Results of a photoperiod experiment show that human sleep can be unconsolidated and polyphasic, like the sleep of other animals. When normal individuals were transferred from a conventional 16-h photoperiod to an experimental 10-h photo-period, their sleep episodes expanded and usually divided into two symmetrical bouts, several hours in duration, with a 1–3 h waking interval between them. The durations of nocturnal melatonin secretion and of the nocturnal phase of rising sleepiness (measured in a constant routine protocol) also expanded, indicating that the timing of internal processes that control sleep and melatonin, such as circadian rhythms, had been modified by the change in photoperiod. Previous work suggests that the experimental results could be simulated with dual-oscillators, entrained separately to dawn and dusk, or with a two-process model, having a lowered threshold for sleep-onset during the scotoperiod.


  2. I had just read the article when I saw your notification to this post.

    I found the article amazing and I wonder if genomic tests include those genes mentioned.

    My grandfather used to sleep 4-5 hours per night and I remember envying him a lot. And over the years I started feeling less and less need of longer sleep cycles. I’m over 40 now and I usually sleep 5-6 hours a night. I can definitely sleep more, but that amount is enough for me, it seems.

    Do you measure your sleep cycle with any device? I have learned a lot from doing that in the past 2 years.

    • I use the Sleeptalk app, though it isn’t really designed for monitoring sleep cycles. It shows me some interesting things about the night, though.

  3. Jamey,

    Whether I set an alarm or not, I’ll get no more than 7 hours, and regularly get 6-6.5 hours per night. I’m a night owl by design, but 26 years in the Air Force have conditioned me as a morning person, as well. You do need less sleep as you get older based on studies for over 20 years and I both subscribe to it and could serve as its poster child.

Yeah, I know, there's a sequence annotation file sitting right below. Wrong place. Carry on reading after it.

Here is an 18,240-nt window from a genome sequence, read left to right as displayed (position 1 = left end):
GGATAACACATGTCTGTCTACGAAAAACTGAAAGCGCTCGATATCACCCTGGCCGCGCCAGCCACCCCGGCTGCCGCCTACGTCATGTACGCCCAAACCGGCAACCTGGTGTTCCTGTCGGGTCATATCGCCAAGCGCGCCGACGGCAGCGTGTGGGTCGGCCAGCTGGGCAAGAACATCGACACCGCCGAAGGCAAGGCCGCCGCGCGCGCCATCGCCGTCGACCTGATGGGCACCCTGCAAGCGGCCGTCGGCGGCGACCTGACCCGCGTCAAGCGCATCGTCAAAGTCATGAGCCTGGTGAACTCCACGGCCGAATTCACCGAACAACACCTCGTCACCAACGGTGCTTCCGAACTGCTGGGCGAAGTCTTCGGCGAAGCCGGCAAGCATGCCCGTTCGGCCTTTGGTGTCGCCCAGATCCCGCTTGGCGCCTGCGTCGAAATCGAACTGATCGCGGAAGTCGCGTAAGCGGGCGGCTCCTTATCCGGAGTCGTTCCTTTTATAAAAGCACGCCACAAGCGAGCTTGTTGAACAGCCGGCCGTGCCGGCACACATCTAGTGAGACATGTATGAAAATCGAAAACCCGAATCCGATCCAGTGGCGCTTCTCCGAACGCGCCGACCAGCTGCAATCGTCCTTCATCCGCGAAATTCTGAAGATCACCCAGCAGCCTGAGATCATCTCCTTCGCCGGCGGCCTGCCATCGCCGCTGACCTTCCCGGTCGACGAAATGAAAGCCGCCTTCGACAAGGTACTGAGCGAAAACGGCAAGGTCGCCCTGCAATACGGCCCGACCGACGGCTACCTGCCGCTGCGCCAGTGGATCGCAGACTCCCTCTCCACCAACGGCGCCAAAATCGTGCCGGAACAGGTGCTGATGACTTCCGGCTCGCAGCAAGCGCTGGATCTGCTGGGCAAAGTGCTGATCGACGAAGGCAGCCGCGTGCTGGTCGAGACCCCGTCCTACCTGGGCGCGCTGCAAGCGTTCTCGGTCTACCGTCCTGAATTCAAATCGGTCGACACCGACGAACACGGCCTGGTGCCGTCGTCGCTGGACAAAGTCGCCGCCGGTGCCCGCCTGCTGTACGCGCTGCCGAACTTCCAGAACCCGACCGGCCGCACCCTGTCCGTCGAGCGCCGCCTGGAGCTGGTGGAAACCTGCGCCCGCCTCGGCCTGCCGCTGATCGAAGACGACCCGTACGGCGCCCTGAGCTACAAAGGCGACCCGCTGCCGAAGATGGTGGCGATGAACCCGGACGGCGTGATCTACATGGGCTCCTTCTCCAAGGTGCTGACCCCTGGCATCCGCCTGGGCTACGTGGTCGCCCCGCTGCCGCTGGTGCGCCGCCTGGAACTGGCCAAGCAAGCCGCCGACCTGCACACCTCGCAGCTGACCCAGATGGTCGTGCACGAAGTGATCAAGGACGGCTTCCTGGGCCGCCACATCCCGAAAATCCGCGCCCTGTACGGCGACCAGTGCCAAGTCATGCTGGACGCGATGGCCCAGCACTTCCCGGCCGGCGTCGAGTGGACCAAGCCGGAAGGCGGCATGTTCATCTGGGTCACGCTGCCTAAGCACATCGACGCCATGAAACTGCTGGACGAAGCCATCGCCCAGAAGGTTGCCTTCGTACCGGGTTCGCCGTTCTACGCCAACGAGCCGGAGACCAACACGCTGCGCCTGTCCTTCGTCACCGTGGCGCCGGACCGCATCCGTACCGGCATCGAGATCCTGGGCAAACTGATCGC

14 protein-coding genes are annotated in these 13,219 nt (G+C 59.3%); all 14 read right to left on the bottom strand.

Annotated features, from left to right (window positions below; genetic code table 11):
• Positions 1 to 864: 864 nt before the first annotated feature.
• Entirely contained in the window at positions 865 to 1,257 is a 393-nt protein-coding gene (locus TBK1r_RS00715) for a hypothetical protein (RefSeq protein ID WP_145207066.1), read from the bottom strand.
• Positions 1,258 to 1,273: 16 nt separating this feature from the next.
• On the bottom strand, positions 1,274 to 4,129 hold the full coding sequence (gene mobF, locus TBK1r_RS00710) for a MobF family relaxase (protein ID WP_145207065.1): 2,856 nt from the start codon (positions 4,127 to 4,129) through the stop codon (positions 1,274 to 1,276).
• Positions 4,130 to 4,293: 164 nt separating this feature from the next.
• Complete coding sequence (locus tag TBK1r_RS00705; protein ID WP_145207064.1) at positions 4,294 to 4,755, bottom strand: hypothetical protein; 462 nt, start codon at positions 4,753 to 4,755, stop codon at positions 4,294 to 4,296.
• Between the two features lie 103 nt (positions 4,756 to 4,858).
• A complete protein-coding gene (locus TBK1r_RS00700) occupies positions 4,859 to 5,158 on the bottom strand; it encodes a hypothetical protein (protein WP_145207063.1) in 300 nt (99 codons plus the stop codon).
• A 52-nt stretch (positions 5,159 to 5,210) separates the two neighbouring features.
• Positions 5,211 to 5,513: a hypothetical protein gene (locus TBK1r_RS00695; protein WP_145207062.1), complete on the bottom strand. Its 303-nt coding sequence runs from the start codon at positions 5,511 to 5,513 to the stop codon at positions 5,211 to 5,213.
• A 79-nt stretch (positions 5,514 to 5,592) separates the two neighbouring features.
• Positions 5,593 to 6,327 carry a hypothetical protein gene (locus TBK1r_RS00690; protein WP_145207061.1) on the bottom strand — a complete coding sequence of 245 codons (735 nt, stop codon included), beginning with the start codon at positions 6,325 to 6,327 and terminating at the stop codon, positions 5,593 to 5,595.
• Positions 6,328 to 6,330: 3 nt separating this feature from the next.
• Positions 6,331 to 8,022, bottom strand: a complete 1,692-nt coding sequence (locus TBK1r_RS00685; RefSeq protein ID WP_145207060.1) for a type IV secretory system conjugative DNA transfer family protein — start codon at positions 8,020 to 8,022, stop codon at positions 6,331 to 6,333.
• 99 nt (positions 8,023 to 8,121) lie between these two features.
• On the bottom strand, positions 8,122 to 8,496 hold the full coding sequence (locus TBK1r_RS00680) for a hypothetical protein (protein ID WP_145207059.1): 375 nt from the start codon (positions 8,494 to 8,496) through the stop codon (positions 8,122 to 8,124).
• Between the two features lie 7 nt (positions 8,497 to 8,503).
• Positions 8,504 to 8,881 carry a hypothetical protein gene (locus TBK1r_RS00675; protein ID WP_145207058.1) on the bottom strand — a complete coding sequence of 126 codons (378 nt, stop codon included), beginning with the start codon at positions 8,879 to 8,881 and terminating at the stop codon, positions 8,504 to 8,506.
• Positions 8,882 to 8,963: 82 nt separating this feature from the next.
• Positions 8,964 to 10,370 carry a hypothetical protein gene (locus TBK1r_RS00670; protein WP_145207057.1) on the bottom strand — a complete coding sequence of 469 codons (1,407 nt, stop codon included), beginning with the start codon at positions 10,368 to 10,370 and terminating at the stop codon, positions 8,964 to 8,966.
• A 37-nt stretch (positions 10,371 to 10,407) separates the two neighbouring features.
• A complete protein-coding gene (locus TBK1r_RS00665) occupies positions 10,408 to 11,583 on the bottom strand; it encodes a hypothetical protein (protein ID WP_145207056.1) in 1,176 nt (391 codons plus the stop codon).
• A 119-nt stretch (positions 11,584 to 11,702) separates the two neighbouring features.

4. Nancy Kress wrote a fascinating series of Novels that is partly based on the idea of being able to genetically alter your need for sleep. There is a group of people who are genetically modified to not need any sleep at all. Those people end up being tremendously productive, along with other side-effects. It ultimately causes major societal shifts.

    Beggars In Spain is the first book in the series. Definitely worth a read.

  5. What I have observed is that It depends a lot on your diet & mental health. Whenever I am happy & eating good, I need a relatively little amount of sleep, but when I am going through some sort of emotional drama or going wrong on my diet, I need a lot of sleep and even then I don’t feel much energized or refreshed.

    Have you observed any sort of relation between diet and mood with sleep?

    Looking forward to your response.

    • That’s an interesting observation, and I can see a correlation there. When I’m stressed, I don’t sleep as deeply, which can means that I wake up later. As for diet, I’m not sure I’ve noticed it quite as much.